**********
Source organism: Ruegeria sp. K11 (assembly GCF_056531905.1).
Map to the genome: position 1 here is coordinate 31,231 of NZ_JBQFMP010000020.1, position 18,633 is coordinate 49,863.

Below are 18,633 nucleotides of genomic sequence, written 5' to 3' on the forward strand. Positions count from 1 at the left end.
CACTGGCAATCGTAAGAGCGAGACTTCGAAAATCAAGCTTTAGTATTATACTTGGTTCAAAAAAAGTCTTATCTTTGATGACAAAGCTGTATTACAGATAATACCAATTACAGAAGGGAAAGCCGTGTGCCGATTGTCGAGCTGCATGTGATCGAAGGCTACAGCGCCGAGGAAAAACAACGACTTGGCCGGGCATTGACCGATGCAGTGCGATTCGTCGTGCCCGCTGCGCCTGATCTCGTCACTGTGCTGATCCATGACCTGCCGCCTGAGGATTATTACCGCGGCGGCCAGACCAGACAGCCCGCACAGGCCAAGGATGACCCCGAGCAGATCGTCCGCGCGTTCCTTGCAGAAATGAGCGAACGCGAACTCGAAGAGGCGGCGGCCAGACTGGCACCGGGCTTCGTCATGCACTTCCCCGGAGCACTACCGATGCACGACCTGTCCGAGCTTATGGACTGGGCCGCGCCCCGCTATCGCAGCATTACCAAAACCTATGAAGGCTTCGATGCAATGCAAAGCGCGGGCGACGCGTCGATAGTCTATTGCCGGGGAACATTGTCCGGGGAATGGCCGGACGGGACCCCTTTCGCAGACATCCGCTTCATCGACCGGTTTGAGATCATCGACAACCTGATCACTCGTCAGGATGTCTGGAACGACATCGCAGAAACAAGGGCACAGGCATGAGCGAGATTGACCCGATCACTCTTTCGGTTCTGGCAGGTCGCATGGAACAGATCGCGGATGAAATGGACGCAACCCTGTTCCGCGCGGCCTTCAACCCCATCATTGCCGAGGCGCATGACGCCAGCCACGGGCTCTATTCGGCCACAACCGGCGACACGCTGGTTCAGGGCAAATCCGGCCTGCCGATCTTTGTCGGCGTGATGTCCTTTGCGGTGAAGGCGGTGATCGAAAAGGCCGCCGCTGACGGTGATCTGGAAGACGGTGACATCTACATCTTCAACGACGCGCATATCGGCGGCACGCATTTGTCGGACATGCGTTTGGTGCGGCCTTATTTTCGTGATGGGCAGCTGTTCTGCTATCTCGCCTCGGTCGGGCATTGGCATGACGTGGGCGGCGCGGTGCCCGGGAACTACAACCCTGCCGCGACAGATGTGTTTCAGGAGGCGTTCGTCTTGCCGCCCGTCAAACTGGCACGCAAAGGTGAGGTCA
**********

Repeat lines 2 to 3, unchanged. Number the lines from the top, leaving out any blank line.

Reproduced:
Map to the genome: position 1 here is coordinate 31,231 of NZ_JBQFMP010000020.1, position 18,633 is coordinate 49,863.

Below are 18,633 nucleotides of genomic sequence, written 5' to 3' on the forward strand. Positions count from 1 at the left end.